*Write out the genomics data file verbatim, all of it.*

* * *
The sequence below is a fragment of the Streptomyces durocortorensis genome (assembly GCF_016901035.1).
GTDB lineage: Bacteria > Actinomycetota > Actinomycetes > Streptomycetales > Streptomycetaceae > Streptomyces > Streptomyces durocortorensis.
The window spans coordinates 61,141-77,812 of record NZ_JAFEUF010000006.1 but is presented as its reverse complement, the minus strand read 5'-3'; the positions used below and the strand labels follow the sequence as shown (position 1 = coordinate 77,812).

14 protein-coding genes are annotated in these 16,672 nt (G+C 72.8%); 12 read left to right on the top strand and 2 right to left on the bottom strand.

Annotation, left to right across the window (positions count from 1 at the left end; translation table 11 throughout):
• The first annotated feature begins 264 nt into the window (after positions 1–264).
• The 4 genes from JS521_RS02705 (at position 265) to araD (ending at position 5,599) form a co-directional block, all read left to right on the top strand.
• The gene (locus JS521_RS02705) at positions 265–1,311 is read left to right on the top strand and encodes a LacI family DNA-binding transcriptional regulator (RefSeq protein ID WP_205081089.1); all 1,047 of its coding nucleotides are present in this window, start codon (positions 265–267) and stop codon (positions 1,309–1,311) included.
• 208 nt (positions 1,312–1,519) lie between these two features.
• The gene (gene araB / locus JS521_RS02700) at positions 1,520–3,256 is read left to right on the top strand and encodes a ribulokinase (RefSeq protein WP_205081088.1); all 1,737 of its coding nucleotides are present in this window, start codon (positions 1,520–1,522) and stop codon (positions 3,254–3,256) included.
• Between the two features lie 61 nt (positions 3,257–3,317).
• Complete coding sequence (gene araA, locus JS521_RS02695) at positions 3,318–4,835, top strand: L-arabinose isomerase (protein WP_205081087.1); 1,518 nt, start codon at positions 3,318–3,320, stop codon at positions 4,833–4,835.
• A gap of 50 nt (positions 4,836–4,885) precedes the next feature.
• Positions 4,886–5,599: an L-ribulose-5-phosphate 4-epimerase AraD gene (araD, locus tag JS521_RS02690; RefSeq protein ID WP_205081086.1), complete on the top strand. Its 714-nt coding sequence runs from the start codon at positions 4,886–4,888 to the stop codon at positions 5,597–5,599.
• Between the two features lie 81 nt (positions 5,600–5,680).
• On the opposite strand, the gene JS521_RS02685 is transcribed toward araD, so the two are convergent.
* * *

The sequence below is a fragment of the Streptomyces durocortorensis genome (assembly GCF_016901035.1).
GTDB lineage: Bacteria > Actinomycetota > Actinomycetes > Streptomycetales > Streptomycetaceae > Streptomyces > Streptomyces durocortorensis.
The window spans coordinates 61,141-77,812 of record NZ_JAFEUF010000006.1 but is presented as its reverse complement, the minus strand read 5'-3'; the positions used below and the strand labels follow the sequence as shown (position 1 = coordinate 77,812).

14 protein-coding genes are annotated in these 16,672 nt (G+C 72.8%); 12 read left to right on the top strand and 2 right to left on the bottom strand.

Annotation, left to right across the window (positions count from 1 at the left end; translation table 11 throughout):
• The first annotated feature begins 264 nt into the window (after positions 1–264).
• The 4 genes from JS521_RS02705 (at position 265) to araD (ending at position 5,599) form a co-directional block, all read left to right on the top strand.
• The gene (locus JS521_RS02705) at positions 265–1,311 is read left to right on the top strand and encodes a LacI family DNA-binding transcriptional regulator (RefSeq protein ID WP_205081089.1); all 1,047 of its coding nucleotides are present in this window, start codon (positions 265–267) and stop codon (positions 1,309–1,311) included.
• 208 nt (positions 1,312–1,519) lie between these two features.
• The gene (gene araB / locus JS521_RS02700) at positions 1,520–3,256 is read left to right on the top strand and encodes a ribulokinase (RefSeq protein WP_205081088.1); all 1,737 of its coding nucleotides are present in this window, start codon (positions 1,520–1,522) and stop codon (positions 3,254–3,256) included.
• Between the two features lie 61 nt (positions 3,257–3,317).
• Complete coding sequence (gene araA, locus JS521_RS02695) at positions 3,318–4,835, top strand: L-arabinose isomerase (protein WP_205081087.1); 1,518 nt, start codon at positions 3,318–3,320, stop codon at positions 4,833–4,835.
• A gap of 50 nt (positions 4,836–4,885) precedes the next feature.
• Positions 4,886–5,599: an L-ribulose-5-phosphate 4-epimerase AraD gene (araD, locus tag JS521_RS02690; RefSeq protein ID WP_205081086.1), complete on the top strand. Its 714-nt coding sequence runs from the start codon at positions 4,886–4,888 to the stop codon at positions 5,597–5,599.
• Between the two features lie 81 nt (positions 5,600–5,680).
• On the opposite strand, the gene JS521_RS02685 is transcribed toward araD, so the two are convergent.